You have to honor anyone who can write, and write well, about using a hair dryer to prepare a chicken for roasting. Recently, Helen Rosner, who came to The New Yorker from Eater, was indeed honored; she was named a finalist for a 2022 National Magazine Award for life-style journalism. Her pieces, while ostensibly about food, invariably find their way into other areas: community, family, friendship. Not just the chicken but the people at the table eating the chicken.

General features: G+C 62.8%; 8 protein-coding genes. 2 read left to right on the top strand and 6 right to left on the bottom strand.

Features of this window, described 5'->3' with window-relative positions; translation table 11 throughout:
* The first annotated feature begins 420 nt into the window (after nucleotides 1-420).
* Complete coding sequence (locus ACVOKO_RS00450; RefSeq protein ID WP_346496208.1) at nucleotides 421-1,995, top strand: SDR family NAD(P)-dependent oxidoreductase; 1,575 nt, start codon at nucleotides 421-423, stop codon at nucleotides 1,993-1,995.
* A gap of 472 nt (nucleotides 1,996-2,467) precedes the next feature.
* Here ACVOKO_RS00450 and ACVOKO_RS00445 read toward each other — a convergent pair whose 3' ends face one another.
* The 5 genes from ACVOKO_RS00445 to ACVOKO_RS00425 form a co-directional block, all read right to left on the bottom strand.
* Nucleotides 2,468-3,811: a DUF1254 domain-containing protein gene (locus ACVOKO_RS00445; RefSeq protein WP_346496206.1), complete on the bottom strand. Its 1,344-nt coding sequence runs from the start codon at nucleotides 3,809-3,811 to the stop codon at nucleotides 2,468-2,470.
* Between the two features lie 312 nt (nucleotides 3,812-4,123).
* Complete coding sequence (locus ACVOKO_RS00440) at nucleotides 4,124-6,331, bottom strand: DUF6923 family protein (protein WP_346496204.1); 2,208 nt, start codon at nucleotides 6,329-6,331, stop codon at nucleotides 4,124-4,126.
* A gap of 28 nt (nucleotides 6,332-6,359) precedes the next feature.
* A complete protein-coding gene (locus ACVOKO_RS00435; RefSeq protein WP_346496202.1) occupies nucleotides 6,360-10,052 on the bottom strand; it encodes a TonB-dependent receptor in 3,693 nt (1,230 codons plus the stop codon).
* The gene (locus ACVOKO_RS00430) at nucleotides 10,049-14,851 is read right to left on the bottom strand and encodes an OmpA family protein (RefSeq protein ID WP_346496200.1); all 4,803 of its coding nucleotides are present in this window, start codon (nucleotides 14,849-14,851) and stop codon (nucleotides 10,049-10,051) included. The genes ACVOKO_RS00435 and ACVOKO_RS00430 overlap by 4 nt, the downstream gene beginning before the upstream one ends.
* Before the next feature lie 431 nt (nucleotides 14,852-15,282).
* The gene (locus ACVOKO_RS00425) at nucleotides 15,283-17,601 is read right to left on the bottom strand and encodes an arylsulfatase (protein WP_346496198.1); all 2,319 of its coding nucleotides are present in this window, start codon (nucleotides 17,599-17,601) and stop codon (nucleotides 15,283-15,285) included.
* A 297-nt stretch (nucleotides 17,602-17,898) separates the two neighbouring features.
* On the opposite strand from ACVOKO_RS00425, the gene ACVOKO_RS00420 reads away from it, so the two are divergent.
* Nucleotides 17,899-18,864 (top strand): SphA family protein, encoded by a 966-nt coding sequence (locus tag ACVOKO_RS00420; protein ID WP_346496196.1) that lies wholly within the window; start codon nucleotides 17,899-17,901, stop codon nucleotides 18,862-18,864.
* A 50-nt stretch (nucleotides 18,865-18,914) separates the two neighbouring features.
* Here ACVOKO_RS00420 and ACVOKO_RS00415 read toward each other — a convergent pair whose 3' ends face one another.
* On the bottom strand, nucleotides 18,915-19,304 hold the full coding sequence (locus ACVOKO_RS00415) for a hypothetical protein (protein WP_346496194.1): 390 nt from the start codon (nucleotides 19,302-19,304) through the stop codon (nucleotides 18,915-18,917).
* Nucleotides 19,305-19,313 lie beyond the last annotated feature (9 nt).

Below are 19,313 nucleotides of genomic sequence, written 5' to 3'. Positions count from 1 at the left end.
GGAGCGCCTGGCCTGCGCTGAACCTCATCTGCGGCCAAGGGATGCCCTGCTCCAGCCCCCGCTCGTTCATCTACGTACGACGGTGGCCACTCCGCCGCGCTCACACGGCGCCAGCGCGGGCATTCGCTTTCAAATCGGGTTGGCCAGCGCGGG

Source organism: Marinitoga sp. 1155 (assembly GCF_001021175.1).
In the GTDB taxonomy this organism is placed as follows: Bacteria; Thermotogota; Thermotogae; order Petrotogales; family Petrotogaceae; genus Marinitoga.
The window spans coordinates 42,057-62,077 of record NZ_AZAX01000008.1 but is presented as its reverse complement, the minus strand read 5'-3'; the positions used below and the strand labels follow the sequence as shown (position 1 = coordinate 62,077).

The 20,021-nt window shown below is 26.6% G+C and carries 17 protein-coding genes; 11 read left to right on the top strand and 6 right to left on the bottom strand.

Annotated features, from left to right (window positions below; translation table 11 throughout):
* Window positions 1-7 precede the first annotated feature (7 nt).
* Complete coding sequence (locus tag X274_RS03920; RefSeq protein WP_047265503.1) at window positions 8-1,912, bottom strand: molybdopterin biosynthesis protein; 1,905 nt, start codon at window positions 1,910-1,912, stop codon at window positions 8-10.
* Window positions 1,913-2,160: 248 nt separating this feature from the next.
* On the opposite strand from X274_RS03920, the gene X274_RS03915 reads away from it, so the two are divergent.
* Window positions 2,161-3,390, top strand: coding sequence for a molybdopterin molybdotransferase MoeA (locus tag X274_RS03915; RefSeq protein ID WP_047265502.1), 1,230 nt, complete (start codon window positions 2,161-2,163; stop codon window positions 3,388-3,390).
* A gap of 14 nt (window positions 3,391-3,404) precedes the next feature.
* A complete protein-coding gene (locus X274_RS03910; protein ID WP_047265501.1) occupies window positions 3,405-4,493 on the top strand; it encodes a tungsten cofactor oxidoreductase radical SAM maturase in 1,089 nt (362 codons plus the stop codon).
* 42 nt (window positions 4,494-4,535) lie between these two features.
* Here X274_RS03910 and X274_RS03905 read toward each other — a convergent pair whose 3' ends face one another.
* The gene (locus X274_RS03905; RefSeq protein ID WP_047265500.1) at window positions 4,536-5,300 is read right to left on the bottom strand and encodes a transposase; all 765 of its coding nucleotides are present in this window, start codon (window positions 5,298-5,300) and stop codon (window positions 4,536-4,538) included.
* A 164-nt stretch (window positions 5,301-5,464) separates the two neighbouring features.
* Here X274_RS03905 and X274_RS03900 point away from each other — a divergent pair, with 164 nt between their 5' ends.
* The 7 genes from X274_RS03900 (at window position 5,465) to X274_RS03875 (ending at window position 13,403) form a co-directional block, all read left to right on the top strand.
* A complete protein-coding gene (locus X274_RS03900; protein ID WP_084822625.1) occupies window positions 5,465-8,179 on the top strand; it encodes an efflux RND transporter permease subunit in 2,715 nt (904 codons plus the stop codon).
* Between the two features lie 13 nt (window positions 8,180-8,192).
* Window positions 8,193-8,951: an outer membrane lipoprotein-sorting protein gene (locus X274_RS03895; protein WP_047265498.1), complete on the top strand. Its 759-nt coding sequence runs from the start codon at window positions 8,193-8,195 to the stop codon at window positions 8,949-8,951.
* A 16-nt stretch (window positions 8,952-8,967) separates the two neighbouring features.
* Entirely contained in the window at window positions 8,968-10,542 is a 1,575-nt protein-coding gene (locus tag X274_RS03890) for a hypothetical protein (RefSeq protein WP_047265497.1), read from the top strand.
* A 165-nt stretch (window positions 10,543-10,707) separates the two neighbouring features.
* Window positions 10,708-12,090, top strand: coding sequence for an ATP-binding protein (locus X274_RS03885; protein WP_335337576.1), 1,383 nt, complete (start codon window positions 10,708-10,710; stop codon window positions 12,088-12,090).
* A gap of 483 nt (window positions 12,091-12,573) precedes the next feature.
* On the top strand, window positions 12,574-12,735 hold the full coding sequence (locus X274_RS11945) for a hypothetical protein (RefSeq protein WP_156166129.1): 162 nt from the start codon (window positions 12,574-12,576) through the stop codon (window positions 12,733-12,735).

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This week, we’re bringing you a selection of Rosner’s work. In “The Female Chef Making Japan’s Most Elaborate Cuisine Her Own,” the writer profiles Niki Nakayama, the unerringly creative Japanese American chef behind a celebrated kaiseki restaurant in Los Angeles. In 2020, she looked West again to interview the engaging Iranian American chef Samin Nosrat and learned the secret to writing a great cookbook. In “How Apples Go Bad,” Rosner offers a poignant meditation on fruit, police brutality, and the killing of George Floyd. In “Gabrielle Hamilton, April Bloomfield, and the Problem with Leaving Women to Clean Up the Mess,” she examines the #MeToo reckoning in the restaurant industry, and, in a rememberance about the maverick chef Anthony Bourdain, she writes about Bourdain as a unique guide to the wider world. Finally, to return to the matter of the chicken and the hair dryer: a uniquely instructive essay, from 2018, that will improve dinner and possibly even your life.